Welcome to the Martin Willemoës website
In the Martin Willemoës group we work with enzymology and structural biology. We have worked for many years with the molecular genetics of E. coli and other bacteria.
Within the last five years our research has been dedicated to the coupling of in silico design with molecular evolution based on selection systems for selecting enzyme activity.
My group is hosting a state of the art isothermal titration calorimetry facility allowing analysis in small volumes. We are using it to study the kinetics of enzyme catalyzed reactions, protein-protein interactions and protein-ligand interactions and wellcome proposals for collaboration in this fileld.
As a student you are also very welcome to stop by my office to discuss project proposals with me. Read more about how to join the group on the Section for Biomolecular Sciences homepage on joining the labs.
We combine enzymology and enzyme design with the development of genetic selection systems based on the growth of Escherichia coli and Lactococcus lactis to evolve new enzyme activities directed towards e.g. new peptide recognition sequences (HIV protease), deglycosylation of glyco-proteins and the mechanisms that guide the specificty excerted by binding modules and -sites in reactions catalysed by maybe otherwise promiscous endo- or exoglycosidases. These projects in part serve to make us wiser with respect to the rules governing the design of enzymes that can lead to a whole new tool-box addressing the problems faced with green chemistry, industrial waste etc. One example is the design of a new enzyme improved alternative to Casein used in the danish dairy industry.
We are working on the following projects:
- Specificity and drug resistance of virus proteases
- Basic characterization of enzymes
- High-throughput screening
- Collaborative projects
Specificity and drug resistance of virus proteases
We also try to gain insight into e.g. the complex rules that govern substrate specificity or development of resistance to anti-HIV drugs in HIV protease. Likewise, we also work on the M2 proton transport channel of the influenza virus to elucidate the mechanisms by which resistance to drugs by mutation also takes place for this channel. Hopefully, we may be able to predict the efficiency of drugs from the combination of data and computational chemistry. These projects take place in a close collaboration with Assoc. Prof. Kresten Lindorff-Larsen and Prof. Jakob R. Winther.
Many of the projects also involve basic characterisation of enzymatic properties. An example could be alpha-amylase I from barley, where we study the complex kinetics of amylopectin degradation. Enzymes from the nucleotide metabolism that we study involve the orotate phosphoribosyltransferase where we study in great detail the catalytic mechanism to an almost nerdy degree of details and also the bifunctional dCTP deaminase:dUTPase from M. tuberculosis is an example of an enzyme for which the subtle and intriguing mechanism of regulation has produced several projects over the years.
A third area of interest is to figure out good methods of generating mutant libraries with as many different mutations represented as possible. We have designed a system in which we perform error-prone PCR on the beta-lactamase gene (the enzyme that confers ampicillin resistance) to generate large libraries from which to select for mutations that promote the ability of the mutant enzyme to break down other antibiotics of the ampicillin family. Mutations and associated enzyme activities that are also known from multi-resistant pathogenic bacteria. At the same time, because beta-lactamase represents a good selection system, we work to unravel by multifactorial analysis the mechanisms guiding the outcome of mutations from varying the reaction conditions for error-prone PCR. This is done in order to generate a general description and effective protocol for error-prone PCR, regardless of template properties.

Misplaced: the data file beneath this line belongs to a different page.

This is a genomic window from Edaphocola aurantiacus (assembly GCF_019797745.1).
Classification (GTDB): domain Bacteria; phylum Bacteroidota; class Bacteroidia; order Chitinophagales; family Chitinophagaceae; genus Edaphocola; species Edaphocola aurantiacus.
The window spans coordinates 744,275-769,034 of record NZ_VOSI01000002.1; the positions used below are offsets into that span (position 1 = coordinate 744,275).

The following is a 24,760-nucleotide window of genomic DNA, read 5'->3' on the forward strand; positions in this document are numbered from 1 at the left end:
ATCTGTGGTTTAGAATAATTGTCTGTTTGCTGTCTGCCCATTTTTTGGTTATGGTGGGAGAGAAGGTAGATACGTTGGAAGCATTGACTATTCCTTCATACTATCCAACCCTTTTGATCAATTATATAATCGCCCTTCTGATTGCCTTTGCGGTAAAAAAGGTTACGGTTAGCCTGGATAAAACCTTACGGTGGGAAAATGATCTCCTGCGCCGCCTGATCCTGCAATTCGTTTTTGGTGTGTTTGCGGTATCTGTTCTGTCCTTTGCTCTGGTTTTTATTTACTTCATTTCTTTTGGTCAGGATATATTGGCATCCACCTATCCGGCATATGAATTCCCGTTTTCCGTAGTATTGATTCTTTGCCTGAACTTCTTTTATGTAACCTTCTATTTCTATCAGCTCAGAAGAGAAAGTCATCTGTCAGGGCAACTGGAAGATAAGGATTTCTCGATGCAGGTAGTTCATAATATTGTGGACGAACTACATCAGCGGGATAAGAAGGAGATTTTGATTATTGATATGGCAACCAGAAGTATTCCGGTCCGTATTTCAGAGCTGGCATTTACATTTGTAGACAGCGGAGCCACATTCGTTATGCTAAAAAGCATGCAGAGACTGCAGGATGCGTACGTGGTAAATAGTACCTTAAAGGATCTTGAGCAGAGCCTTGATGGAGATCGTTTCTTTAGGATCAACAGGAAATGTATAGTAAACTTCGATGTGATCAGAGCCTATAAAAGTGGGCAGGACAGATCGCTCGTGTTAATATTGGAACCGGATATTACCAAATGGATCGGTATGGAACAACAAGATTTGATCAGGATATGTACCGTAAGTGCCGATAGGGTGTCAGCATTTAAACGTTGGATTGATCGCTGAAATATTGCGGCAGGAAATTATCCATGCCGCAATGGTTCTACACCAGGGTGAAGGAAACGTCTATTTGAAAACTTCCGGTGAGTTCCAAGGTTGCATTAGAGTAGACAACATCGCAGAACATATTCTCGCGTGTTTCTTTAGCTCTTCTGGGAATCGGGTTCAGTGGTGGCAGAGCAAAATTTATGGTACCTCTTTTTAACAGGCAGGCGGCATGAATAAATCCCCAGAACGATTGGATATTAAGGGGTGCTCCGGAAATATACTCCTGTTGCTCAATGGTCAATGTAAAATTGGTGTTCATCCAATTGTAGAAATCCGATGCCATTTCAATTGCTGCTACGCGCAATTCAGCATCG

Recently, we have initiated a collaboration with collegues in our the section and headed by Prof. Karen Skriver on intrinsically disordered proteins, IDP's, that are involved in transcriptional regulation in plants. The project addresses the interesting question of how a protein can transform into a highly specific signal mediator through interaction with other protein partners, despite a seeming lack of structure. We contribute to the collaboration mainly via our expertise in microcalorimetry, where we investigate and assist in interpretating the thermodynamic parameters determined for the IDP's and their interaction with binding partners. Projects within this subject will typically be co-supervised with Karen Skriver who is the expert on the particular proteins and their related biological context.
Our lab is located on the 2nd floor, building 3 of the Copenhagen Biocenter (map), close to the centre of Copenhagen. It takes less than 1 hour to travel from Copenhagen's airport to our lab, by train or subway (from the airport to Nørreport station, a 20 minute journey, with trains every 10 minutes) and bus (bus 150S from Nørreport to the stop called "Fredrik Bajers Plads" in the intersection of Tagensvej and Nørre Allé, a 10 minute journey, with buses every 6-8 minutes). From there it is a few minutes walk.
Associate professor Martin Willemoës
Section for Biomolecular Sciences
Kaj Ulrik Linderstrøm-Lang Centre for Protein Science
Ole Maaløes Vej 5, room 3-2-47
DK-2200 Copenhagen N
Phone: +45 3532 2030
KU profile: Link